Cognitive development is related with central nervous system maturation and plays a crucial role for the definition of executive functions such as movement imagination, movement planning and problem-solving. In particular,executive functions are required during complex interactions between players/environment and are also fundamental for motor skills coordination. Although the complex interaction between cognitive and physical outcomes was recognized by several authors, few studies examined the magnitude of the relation between executive functions and motor development according to different stages of cognitive maturation. Thus the aim was the assessment of the relationships between motor skills coordination and executive functions in children with different cognitive level. Ninety healthy male participants were involved in the study where children affected by Down syndrome were, also, recruited. The participants were divided into three groups according to classification of Piaget: concrete, formal operational groups and Down syndrome individuals. Executive functions were assessed using a validated computerized battery tests while motor skills was evaluated using the Körperkoordinations Testfür Kinder. Analysis of variance by ranks (Kruskal-Wallis nonparametric test) and Mann-Whitney U pairwise comparisons with Dunn’s correction for multiple contrasts were applied to assess the differences concerning thetwo kinds of outcome. The Pearson product-moment correlation coefficient was used to calculate the correlation between physical performance and the outcomes of the cognitive tests. A Spearman correlation was used to analyze the data when the assumption of normality was violated. The three groups showed differences in both executive functions and motor coordination outcomes. The highest number of significant correlations was found in the formal operational group (correlation coefficients ranging between -0.999 and -0.520, and between 0.970 and 0.759, all p values < 0.05) while a small number of correlations were found in the concrete operational group(correlation coefficients equal to -0.527, -0.461, -0.436 and 0.468, all p values < 0.05). No correlations between executive function and motor coordination were found in Down syndrome group. High executive function seems to affect the coordination skills.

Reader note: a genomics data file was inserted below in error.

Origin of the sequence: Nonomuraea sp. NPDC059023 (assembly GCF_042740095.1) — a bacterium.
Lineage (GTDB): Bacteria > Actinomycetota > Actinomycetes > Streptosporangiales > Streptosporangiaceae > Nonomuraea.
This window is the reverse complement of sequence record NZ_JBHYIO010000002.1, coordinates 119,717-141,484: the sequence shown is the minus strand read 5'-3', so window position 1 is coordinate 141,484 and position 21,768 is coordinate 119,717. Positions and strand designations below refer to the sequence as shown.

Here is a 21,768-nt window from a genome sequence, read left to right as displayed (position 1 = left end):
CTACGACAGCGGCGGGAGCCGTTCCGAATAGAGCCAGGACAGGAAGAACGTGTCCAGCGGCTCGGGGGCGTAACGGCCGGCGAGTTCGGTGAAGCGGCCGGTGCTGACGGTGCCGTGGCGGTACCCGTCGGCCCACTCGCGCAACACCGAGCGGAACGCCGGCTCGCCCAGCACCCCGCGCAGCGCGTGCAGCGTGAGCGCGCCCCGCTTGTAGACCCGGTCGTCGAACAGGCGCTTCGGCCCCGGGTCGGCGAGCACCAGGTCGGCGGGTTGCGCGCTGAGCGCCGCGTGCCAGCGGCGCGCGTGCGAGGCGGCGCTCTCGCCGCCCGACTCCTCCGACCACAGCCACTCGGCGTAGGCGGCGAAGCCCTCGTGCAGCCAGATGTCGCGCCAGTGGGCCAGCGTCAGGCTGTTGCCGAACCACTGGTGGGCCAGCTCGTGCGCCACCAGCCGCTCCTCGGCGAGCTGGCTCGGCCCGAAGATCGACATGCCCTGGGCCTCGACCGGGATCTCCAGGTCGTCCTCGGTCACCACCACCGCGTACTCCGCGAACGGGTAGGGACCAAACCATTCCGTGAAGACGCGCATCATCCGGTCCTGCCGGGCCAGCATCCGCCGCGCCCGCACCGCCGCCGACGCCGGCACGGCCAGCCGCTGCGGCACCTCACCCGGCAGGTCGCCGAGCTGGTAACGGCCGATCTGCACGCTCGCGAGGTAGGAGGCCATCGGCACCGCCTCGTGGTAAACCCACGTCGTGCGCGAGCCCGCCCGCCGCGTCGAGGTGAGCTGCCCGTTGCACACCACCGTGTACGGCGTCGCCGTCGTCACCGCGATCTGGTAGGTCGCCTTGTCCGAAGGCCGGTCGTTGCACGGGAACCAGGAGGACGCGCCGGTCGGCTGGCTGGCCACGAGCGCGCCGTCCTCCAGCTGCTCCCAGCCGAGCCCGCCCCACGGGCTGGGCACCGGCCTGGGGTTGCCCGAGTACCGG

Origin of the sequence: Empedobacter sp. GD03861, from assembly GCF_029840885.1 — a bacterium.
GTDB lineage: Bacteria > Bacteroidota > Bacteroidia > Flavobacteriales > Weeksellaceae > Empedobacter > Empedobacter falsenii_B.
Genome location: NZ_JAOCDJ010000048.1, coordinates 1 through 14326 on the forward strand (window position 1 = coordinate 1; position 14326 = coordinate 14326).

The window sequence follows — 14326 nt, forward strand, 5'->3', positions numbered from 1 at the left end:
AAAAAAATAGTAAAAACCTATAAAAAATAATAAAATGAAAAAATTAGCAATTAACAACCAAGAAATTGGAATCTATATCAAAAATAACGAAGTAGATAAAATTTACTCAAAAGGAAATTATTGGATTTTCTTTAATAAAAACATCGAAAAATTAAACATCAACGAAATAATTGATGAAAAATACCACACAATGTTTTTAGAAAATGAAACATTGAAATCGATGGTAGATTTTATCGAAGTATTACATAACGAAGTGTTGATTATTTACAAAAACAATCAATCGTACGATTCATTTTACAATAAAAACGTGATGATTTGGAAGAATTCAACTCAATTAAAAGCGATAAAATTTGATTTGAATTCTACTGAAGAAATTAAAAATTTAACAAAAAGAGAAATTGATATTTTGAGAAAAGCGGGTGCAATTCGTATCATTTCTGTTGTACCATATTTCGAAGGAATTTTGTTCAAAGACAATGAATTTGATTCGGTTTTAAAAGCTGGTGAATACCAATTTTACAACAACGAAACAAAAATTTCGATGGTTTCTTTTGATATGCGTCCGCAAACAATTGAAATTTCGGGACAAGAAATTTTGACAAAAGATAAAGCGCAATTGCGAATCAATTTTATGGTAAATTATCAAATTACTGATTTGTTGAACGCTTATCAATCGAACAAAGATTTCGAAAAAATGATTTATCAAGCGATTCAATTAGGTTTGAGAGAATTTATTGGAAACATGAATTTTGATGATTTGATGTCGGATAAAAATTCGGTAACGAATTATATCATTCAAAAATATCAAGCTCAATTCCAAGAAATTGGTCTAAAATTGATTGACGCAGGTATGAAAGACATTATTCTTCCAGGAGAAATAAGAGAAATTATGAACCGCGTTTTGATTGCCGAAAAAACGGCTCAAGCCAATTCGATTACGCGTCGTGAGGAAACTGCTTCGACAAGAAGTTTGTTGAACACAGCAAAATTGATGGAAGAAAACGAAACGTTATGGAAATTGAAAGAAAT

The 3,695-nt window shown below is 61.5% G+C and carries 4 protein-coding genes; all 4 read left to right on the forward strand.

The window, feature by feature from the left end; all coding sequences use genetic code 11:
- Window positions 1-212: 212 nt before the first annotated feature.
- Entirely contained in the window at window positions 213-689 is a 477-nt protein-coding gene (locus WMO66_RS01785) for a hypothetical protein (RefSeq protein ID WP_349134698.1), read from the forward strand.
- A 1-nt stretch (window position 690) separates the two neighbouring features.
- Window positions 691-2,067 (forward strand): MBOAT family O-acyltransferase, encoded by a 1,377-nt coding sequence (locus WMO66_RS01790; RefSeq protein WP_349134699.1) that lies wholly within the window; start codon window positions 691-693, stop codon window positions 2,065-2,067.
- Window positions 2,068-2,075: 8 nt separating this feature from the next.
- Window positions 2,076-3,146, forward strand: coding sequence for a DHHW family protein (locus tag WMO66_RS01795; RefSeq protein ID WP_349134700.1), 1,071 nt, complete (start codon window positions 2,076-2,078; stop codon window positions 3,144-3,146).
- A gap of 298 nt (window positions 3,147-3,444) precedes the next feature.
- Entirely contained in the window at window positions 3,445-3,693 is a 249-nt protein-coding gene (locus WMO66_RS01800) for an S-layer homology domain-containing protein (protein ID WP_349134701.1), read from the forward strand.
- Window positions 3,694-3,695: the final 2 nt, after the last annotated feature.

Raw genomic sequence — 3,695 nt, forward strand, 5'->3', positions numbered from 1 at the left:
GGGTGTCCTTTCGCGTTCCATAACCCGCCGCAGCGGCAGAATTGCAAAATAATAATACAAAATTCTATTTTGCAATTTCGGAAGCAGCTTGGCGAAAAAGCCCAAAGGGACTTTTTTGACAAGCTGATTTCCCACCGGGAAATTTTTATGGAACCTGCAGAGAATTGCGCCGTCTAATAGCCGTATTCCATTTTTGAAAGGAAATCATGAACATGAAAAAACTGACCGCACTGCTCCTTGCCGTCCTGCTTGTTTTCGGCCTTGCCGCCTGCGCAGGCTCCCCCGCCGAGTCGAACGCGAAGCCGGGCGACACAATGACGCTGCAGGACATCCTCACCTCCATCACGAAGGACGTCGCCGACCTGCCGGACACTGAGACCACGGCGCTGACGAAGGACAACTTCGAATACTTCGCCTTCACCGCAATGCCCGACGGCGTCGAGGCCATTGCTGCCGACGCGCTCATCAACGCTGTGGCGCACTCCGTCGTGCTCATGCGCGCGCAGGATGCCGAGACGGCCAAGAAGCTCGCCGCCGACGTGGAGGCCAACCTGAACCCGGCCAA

Bibliographical noteCopyright © 2018 by authors and
Scientific Research Publishing Inc.
This work is licensed under the Creative
Commons Attribution International
License (CC BY 4.0)
- Motor Skills
- Executive Function
- Down’s Syndrome